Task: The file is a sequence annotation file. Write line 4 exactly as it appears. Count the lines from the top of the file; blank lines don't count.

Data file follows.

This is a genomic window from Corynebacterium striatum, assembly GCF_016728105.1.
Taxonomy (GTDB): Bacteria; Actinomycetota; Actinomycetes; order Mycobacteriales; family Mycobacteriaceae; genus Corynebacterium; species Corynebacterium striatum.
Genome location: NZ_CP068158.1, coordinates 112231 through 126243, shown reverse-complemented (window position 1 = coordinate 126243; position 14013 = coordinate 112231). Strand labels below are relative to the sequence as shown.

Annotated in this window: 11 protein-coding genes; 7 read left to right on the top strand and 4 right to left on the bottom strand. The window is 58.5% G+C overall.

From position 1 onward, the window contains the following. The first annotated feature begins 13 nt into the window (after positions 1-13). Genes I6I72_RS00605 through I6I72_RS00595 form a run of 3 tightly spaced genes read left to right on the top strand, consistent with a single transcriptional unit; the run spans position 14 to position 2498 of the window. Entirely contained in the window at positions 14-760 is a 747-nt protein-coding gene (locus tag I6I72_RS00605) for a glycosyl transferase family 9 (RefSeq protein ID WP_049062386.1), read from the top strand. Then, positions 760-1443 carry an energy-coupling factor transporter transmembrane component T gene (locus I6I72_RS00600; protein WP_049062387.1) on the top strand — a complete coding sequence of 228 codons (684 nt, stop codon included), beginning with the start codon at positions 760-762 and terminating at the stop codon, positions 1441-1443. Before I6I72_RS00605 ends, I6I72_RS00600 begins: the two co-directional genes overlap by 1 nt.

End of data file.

Annotated in this window: 11 protein-coding genes; 7 read left to right on the top strand and 4 right to left on the bottom strand. The window is 58.5% G+C overall.